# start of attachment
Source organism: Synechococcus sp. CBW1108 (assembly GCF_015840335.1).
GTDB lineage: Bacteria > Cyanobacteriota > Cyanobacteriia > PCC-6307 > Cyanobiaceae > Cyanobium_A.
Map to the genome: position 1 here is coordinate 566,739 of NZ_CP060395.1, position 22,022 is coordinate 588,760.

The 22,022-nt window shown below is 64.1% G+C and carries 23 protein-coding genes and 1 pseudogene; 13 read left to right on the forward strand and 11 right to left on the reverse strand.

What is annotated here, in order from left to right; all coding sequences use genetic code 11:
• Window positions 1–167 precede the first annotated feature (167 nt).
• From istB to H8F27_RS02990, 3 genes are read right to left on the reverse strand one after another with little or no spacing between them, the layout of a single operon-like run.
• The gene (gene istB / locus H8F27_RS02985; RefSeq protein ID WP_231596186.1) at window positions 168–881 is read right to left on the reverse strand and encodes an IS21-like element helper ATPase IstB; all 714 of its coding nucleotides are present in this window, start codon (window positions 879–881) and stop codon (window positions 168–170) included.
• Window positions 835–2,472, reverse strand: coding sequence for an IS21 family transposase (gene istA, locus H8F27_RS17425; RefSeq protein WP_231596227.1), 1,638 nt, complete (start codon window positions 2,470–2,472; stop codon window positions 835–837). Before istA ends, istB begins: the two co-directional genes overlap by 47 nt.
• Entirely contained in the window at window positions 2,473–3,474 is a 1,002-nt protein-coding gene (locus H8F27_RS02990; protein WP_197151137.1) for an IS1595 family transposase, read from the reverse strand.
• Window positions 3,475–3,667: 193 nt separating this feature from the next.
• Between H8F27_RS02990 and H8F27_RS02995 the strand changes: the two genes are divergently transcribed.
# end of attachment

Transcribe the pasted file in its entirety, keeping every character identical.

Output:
Source organism: Synechococcus sp. CBW1108 (assembly GCF_015840335.1).
GTDB lineage: Bacteria > Cyanobacteriota > Cyanobacteriia > PCC-6307 > Cyanobiaceae > Cyanobium_A.
Map to the genome: position 1 here is coordinate 566,739 of NZ_CP060395.1, position 22,022 is coordinate 588,760.

The 22,022-nt window shown below is 64.1% G+C and carries 23 protein-coding genes and 1 pseudogene; 13 read left to right on the forward strand and 11 right to left on the reverse strand.

What is annotated here, in order from left to right; all coding sequences use genetic code 11:
• Window positions 1–167 precede the first annotated feature (167 nt).
• From istB to H8F27_RS02990, 3 genes are read right to left on the reverse strand one after another with little or no spacing between them, the layout of a single operon-like run.
• The gene (gene istB / locus H8F27_RS02985; RefSeq protein ID WP_231596186.1) at window positions 168–881 is read right to left on the reverse strand and encodes an IS21-like element helper ATPase IstB; all 714 of its coding nucleotides are present in this window, start codon (window positions 879–881) and stop codon (window positions 168–170) included.
• Window positions 835–2,472, reverse strand: coding sequence for an IS21 family transposase (gene istA, locus H8F27_RS17425; RefSeq protein WP_231596227.1), 1,638 nt, complete (start codon window positions 2,470–2,472; stop codon window positions 835–837). Before istA ends, istB begins: the two co-directional genes overlap by 47 nt.
• Entirely contained in the window at window positions 2,473–3,474 is a 1,002-nt protein-coding gene (locus H8F27_RS02990; protein WP_197151137.1) for an IS1595 family transposase, read from the reverse strand.
• Window positions 3,475–3,667: 193 nt separating this feature from the next.
• Between H8F27_RS02990 and H8F27_RS02995 the strand changes: the two genes are divergently transcribed.